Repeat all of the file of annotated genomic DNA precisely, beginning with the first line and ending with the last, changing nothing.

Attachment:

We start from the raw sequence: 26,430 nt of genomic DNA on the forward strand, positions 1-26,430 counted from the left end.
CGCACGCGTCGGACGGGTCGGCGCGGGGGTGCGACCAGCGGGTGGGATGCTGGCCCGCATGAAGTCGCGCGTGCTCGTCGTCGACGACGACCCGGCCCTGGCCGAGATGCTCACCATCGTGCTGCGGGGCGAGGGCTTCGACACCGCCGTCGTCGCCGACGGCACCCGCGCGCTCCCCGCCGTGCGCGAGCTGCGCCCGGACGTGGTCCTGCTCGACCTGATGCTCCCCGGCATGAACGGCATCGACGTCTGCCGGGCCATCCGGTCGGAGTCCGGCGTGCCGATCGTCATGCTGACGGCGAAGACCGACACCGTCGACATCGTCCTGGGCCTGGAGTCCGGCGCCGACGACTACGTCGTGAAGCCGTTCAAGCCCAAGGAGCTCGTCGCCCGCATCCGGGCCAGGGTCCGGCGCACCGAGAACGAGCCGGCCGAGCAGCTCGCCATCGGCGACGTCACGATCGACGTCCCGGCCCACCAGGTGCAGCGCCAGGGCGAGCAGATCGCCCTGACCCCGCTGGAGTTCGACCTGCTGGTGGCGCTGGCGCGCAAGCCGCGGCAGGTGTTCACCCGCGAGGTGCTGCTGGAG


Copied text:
We start from the raw sequence: 26,430 nt of genomic DNA on the forward strand, positions 1-26,430 counted from the left end.
CGCACGCGTCGGACGGGTCGGCGCGGGGGTGCGACCAGCGGGTGGGATGCTGGCCCGCATGAAGTCGCGCGTGCTCGTCGTCGACGACGACCCGGCCCTGGCCGAGATGCTCACCATCGTGCTGCGGGGCGAGGGCTTCGACACCGCCGTCGTCGCCGACGGCACCCGCGCGCTCCCCGCCGTGCGCGAGCTGCGCCCGGACGTGGTCCTGCTCGACCTGATGCTCCCCGGCATGAACGGCATCGACGTCTGCCGGGCCATCCGGTCGGAGTCCGGCGTGCCGATCGTCATGCTGACGGCGAAGACCGACACCGTCGACATCGTCCTGGGCCTGGAGTCCGGCGCCGACGACTACGTCGTGAAGCCGTTCAAGCCCAAGGAGCTCGTCGCCCGCATCCGGGCCAGGGTCCGGCGCACCGAGAACGAGCCGGCCGAGCAGCTCGCCATCGGCGACGTCACGATCGACGTCCCGGCCCACCAGGTGCAGCGCCAGGGCGAGCAGATCGCCCTGACCCCGCTGGAGTTCGACCTGCTGGTGGCGCTGGCGCGCAAGCCGCGGCAGGTGTTCACCCGCGAGGTGCTGCTGGAG